|Diggers at work on a boat|
As with many other aspects of the media everything has to be definitive. So, according to most reports, the finding of several intact boats on the River Nene in East Anglia means that it "provides possibly the most detailed view yet of what life was like 3,000 years ago". This is after the last 'most detailed view' and before the next 'most detailed view'. They even used wooden cutlery! Who would have guessed. This is a very rare and significant find, but it is just one more piece in the infinitely complex fabric of human development over the last 3 million years.
|One of the boats post excavation|
The survival of wooden artefacts depends on them being in anaerobic conditions since they were deposited, thus microbes cannot set off the decay process. Usually you may be lucky to find a few small items or even parts of human beings (as in the 'bog bodies'). To find 6 boats is quite remarkable. They range from 2-8 metres in length and as with other examples they were made by hollowing out the trunk of a tree, in this case oak. Some of these boats have been decorated.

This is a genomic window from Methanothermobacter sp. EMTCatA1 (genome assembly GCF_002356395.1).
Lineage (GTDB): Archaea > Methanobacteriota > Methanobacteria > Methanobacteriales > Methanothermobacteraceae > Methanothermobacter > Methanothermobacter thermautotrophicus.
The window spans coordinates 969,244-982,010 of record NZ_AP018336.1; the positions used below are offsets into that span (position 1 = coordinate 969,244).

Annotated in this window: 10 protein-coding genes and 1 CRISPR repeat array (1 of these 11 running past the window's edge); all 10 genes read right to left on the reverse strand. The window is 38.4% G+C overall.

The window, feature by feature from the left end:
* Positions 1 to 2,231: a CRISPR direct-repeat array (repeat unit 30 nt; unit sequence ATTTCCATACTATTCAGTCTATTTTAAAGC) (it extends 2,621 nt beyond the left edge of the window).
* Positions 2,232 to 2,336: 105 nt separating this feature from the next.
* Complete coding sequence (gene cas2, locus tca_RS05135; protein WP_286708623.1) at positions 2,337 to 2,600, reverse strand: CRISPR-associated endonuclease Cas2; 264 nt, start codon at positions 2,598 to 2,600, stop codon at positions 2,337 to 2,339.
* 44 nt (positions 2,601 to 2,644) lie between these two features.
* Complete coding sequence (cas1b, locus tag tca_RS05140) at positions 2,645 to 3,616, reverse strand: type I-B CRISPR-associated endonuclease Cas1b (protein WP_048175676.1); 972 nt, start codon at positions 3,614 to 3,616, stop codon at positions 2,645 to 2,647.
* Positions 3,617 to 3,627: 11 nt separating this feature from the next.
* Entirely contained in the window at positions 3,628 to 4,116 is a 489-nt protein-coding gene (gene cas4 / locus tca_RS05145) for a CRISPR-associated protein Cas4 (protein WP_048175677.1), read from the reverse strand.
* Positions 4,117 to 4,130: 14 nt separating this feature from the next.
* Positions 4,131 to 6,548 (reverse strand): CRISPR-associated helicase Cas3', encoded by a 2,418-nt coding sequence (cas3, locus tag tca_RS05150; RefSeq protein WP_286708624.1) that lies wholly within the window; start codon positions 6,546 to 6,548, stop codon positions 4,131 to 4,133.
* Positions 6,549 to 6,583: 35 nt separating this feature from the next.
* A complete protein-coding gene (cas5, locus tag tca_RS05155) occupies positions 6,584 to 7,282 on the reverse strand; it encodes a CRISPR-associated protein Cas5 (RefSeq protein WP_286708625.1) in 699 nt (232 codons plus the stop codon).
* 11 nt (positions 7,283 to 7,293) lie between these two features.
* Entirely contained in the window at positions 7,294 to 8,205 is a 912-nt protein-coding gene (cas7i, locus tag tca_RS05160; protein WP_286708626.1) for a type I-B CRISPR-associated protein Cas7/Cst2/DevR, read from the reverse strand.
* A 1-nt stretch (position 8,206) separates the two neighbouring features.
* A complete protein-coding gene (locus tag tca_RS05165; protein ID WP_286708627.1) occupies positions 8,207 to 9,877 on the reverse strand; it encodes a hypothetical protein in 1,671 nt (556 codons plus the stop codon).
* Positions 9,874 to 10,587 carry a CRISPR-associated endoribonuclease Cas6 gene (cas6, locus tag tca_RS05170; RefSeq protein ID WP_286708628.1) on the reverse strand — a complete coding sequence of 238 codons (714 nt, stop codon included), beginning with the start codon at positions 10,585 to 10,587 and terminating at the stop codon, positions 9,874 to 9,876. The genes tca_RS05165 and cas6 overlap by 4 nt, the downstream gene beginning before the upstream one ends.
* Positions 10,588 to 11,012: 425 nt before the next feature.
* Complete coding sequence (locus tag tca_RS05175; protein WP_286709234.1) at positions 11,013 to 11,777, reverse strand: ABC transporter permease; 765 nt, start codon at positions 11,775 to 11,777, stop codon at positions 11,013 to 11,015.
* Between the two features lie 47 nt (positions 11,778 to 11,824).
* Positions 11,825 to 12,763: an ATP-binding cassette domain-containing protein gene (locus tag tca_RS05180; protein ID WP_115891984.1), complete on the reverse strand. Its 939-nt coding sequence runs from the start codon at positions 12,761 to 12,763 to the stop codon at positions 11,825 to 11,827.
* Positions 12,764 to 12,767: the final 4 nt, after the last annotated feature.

|Digging quite deep|
There is some indication that the weapons are similar to Spanish ones. It is no surprise that these Bronze Age people has extensive trading contacts with the south and the Med generally. Such links had been established for many centuries. Again the newspapers stated: "It (the finds) also indicates people were more mobile than previously thought". Not really. Archaeologists have known for some time that trade was international since the Stone Ages.
It is great that the diggers have possibly located the settlement associated with the boat site. This is the real significant find and would link in the living space with the 'port' that they would have used to travel and trade from. Also the finding of eel traps similar in design to those still used today underlines the old adage that 'if it is not broken don't fix it'.
|Keeping a boat wet until removal|
So, it is a good thing to have archaeology in the news but always take what is reported with a 'pinch of salt' and wait for the archaeologists report.